By Samuel Ben Turay from Magburaka
Chairman of the Tonkolili District Council in the north of the country has disclosed to Concord Times that the district has about 1,360 teachers that are currently without Pin Codes. This was discovered during a recent survey conducted by the Tonkolili District Education Office in collaboration with the council, he said.
Mr. Sesay said out of the 3,707 teachers in the district, only 2,347 have Pin Codes, while 1,360 are without. He said the development is alarming and that education, which is a very important tool for national development, could be at stake in the district if the situation is not addressed.
According to the 2004 census, the Tonkolili district population stands at three hundred and forty-seven thousand, one hundred and ninety-seven (347,197). The district chairman said the council was created as a result of the Local Government Act, 2004.
“It exists as a development-oriented institution closer to the people to facilitate the process of state management through the decentralization of state functions,” said Mr. Sesay. “The council has a responsibility to deliver quality service to its people and promote overall development in the district. In achieving this objective, resources have to be mobilized and a good planning system introduced and effectively coordinated and monitored.”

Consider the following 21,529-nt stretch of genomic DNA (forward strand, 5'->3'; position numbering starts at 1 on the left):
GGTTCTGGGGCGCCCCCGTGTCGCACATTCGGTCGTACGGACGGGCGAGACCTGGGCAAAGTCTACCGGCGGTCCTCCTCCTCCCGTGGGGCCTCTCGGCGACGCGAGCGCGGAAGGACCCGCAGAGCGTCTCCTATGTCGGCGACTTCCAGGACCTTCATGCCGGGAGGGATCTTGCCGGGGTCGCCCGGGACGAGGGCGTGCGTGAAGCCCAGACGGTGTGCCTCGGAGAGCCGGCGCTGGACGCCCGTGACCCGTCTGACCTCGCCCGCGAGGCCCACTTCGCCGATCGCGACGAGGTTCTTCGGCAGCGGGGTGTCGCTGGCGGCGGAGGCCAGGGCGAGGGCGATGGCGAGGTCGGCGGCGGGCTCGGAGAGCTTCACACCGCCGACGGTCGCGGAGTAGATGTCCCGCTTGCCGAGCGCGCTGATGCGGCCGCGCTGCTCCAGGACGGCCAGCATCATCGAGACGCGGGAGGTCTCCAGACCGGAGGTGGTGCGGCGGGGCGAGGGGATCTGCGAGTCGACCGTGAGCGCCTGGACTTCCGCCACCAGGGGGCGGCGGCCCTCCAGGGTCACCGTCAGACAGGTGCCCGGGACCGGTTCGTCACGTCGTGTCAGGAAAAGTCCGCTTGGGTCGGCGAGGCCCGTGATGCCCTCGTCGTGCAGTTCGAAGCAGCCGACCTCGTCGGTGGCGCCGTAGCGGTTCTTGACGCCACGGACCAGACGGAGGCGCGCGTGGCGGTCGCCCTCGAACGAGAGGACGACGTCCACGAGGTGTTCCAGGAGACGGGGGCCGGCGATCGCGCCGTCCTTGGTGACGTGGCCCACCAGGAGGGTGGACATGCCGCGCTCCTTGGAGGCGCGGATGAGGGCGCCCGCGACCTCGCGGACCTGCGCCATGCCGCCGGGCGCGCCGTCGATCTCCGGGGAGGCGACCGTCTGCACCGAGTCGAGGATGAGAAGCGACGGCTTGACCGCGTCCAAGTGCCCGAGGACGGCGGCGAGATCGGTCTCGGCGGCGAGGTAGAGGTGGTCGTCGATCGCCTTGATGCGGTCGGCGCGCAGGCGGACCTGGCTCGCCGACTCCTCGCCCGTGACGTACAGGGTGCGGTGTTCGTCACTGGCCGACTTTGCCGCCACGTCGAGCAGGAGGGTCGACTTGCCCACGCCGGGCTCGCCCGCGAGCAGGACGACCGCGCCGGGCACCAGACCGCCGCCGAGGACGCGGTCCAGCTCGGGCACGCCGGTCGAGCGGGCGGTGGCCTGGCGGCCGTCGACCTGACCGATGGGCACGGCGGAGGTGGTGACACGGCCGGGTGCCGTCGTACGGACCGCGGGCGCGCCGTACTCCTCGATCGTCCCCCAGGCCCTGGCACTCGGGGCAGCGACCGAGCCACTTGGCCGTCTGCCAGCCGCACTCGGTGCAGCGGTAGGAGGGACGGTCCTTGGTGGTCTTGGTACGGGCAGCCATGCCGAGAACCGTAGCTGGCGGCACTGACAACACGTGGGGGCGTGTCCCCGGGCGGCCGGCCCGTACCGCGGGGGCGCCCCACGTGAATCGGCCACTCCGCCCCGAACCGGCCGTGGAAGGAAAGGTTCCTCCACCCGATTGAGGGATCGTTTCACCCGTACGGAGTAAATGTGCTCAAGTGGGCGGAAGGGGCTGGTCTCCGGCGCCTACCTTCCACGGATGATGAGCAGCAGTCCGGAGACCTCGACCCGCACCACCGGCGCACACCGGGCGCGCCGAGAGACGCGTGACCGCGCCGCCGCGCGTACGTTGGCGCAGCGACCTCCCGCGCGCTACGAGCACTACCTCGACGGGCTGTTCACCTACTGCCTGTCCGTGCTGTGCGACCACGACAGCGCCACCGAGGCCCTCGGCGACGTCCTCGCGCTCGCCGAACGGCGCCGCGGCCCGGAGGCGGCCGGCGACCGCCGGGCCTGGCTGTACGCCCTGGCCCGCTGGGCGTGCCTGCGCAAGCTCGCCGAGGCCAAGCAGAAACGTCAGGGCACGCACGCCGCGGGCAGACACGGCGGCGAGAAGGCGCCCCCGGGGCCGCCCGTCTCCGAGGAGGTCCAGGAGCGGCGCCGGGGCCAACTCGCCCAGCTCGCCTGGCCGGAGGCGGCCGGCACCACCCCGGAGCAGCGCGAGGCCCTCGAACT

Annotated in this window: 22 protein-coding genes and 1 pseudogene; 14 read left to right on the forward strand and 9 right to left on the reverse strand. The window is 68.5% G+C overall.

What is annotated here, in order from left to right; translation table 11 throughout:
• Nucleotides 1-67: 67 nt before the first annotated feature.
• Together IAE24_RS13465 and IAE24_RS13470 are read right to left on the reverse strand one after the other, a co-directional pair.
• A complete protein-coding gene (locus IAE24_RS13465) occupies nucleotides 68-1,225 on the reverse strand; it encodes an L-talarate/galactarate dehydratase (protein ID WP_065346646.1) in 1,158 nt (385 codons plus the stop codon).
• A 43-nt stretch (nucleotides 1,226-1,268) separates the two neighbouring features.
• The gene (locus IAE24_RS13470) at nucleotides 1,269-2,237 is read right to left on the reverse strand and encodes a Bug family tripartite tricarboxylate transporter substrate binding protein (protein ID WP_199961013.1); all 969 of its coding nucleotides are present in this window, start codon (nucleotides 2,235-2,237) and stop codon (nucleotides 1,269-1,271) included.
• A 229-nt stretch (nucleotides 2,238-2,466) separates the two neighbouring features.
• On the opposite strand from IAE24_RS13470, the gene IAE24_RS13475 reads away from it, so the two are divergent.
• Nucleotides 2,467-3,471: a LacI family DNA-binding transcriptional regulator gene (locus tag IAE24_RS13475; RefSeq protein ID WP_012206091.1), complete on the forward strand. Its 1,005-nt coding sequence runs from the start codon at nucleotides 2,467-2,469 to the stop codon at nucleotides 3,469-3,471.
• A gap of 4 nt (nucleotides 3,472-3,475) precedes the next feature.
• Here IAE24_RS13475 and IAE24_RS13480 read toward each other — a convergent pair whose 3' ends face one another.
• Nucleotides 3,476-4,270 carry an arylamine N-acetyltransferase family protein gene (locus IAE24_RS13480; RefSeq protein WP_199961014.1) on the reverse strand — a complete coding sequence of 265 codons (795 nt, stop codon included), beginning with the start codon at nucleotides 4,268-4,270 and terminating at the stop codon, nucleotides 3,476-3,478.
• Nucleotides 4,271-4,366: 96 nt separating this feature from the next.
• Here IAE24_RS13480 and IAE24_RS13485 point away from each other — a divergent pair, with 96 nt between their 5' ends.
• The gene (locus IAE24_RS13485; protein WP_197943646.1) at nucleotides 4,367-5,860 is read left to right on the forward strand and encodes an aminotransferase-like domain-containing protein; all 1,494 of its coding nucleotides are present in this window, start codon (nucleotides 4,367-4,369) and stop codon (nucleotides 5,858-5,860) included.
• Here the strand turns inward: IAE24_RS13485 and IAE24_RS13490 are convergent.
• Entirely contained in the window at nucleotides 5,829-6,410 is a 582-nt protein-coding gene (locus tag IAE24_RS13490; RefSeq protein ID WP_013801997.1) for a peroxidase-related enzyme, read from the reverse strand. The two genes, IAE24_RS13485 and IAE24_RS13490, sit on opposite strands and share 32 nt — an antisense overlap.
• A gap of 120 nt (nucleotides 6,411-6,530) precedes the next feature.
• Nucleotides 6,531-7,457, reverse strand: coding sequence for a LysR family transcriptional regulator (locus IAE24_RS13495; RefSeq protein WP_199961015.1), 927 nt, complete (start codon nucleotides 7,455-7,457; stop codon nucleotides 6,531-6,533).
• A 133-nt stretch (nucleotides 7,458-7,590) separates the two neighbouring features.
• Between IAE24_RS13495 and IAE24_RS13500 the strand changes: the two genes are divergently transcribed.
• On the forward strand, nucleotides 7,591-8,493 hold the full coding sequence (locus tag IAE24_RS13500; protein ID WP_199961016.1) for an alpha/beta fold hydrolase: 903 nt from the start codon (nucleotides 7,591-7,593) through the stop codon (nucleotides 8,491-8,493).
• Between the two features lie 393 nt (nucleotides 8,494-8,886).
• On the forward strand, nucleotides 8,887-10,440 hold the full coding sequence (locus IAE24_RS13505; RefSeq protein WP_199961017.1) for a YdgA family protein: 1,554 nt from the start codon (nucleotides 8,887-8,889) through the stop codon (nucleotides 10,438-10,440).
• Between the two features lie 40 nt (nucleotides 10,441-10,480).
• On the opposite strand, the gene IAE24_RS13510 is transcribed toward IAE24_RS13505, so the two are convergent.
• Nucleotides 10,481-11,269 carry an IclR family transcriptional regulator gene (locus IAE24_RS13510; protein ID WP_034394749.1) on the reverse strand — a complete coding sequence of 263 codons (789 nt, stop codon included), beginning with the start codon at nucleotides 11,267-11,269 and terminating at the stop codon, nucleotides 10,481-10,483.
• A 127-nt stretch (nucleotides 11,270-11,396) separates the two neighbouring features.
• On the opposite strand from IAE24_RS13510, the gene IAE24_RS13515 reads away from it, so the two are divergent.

Chairman Sesay was speaking on Saturday February 15 during a stakeholders’ meeting held in the township of Magburaka.
“We are on the move now and I am sure before this year ends, my people will benefit from many facilities. The council has lots of projects to implement this year,” he said.
Stakeholders, including councillors, section and town chiefs, teachers, youth leaders, health workers, civil society members, women leaders and ward committee members, were in attendance.
It could be recalled that the Tonkolili council was awarded by the All Works of Life (AWOL) Development Organization as ‘Local Council of the Year 2013’, and Sesay believes they were awarded because of the good work council does. “We want to continue with what we have been doing,” he said.